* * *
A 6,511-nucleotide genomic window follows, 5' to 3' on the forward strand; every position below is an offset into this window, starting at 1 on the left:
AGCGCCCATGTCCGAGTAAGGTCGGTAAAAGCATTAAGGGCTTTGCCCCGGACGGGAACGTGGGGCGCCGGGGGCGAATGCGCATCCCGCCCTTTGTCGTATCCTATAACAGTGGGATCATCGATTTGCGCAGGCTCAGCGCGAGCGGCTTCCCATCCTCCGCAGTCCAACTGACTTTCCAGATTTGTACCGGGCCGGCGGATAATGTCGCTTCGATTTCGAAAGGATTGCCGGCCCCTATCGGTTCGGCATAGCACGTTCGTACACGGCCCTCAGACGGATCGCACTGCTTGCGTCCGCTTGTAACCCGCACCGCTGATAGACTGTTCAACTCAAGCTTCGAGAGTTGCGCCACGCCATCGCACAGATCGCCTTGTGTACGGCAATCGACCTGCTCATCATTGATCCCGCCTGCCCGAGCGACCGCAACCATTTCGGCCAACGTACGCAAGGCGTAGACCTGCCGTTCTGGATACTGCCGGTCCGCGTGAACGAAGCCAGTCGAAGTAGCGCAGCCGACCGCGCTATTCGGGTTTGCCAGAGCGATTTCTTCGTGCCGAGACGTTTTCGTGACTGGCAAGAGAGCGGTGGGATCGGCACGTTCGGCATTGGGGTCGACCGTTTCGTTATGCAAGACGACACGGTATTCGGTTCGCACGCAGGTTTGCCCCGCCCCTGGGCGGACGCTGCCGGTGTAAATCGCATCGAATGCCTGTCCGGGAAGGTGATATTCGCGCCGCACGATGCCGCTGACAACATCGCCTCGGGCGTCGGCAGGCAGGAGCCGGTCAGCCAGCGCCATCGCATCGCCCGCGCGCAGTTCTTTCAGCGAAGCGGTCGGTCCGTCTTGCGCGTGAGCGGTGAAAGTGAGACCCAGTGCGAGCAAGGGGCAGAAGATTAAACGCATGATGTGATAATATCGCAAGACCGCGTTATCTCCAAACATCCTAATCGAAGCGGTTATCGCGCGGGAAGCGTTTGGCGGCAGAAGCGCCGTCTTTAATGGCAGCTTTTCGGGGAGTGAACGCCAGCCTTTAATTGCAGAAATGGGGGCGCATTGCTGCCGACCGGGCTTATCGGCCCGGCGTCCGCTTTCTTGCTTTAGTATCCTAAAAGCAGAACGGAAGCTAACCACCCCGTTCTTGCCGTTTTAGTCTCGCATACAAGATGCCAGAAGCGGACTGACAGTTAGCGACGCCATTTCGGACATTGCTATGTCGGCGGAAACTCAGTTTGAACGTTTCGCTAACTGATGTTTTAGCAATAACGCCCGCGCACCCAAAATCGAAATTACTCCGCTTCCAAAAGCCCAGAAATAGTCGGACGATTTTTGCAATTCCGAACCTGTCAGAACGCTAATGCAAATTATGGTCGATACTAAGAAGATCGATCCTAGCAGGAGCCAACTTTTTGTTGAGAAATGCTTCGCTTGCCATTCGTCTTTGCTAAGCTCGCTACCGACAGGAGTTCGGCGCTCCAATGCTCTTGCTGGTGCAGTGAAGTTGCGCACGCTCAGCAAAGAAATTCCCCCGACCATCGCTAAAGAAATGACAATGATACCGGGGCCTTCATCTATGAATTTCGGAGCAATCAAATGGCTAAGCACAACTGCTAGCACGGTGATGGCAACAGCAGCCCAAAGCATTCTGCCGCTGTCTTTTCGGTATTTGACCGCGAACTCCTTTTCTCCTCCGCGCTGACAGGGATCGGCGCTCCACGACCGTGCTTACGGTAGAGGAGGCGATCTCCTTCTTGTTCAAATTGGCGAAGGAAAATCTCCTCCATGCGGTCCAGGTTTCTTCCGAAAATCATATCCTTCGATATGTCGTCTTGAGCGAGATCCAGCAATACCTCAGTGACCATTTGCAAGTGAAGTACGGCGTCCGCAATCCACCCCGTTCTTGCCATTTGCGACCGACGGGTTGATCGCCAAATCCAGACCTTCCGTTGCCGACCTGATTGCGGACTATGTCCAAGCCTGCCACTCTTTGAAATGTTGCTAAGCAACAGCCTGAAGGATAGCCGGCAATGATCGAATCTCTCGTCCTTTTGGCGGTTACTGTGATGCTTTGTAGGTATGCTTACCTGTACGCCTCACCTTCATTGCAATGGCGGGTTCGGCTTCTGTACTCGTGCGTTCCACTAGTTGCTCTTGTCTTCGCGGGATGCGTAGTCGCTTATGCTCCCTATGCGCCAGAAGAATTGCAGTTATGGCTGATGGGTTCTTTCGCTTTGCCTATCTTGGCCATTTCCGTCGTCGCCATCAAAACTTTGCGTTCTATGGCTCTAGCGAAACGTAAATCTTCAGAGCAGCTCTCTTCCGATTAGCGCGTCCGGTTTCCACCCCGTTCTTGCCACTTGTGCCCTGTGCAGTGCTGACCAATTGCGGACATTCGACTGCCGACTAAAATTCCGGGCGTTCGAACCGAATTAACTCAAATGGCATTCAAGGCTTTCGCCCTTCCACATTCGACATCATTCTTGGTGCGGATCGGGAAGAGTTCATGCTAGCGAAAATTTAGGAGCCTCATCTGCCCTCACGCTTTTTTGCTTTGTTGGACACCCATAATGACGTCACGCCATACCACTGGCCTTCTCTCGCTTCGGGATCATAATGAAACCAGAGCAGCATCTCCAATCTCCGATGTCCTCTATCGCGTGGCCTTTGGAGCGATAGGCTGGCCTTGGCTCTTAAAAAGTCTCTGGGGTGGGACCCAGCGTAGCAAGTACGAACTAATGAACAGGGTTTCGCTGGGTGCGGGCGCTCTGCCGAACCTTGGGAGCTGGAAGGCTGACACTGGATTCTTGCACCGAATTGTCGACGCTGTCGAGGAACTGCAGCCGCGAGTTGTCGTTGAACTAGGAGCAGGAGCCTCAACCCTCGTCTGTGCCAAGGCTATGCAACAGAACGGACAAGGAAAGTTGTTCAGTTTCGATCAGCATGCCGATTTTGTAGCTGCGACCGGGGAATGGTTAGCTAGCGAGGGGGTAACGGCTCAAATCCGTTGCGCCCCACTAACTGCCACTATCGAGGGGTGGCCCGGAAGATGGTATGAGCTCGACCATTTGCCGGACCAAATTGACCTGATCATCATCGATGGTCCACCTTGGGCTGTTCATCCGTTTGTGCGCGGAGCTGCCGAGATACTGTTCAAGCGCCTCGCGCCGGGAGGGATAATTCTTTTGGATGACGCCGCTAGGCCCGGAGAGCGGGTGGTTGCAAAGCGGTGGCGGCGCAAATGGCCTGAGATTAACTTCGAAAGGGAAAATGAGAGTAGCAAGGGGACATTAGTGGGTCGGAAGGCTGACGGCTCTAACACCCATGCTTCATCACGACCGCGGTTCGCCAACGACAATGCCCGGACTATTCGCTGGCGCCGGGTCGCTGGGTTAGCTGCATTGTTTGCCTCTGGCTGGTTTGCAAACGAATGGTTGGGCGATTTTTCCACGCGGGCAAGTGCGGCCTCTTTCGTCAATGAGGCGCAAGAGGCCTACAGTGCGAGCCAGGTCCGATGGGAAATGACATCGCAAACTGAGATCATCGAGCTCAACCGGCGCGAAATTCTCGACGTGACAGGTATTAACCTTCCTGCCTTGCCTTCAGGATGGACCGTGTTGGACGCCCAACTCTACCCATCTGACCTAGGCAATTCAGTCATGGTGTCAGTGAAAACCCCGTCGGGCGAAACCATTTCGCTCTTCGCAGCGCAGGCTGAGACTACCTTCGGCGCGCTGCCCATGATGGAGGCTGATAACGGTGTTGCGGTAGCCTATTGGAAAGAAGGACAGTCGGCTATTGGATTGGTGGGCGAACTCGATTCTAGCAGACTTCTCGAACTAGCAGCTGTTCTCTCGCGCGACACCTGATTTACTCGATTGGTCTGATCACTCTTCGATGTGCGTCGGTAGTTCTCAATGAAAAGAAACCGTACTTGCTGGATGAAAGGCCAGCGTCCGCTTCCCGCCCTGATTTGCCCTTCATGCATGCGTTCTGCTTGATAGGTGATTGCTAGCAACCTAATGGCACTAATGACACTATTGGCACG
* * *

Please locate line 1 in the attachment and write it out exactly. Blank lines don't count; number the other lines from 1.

A 6,511-nucleotide genomic window follows, 5' to 3' on the forward strand; every position below is an offset into this window, starting at 1 on the left: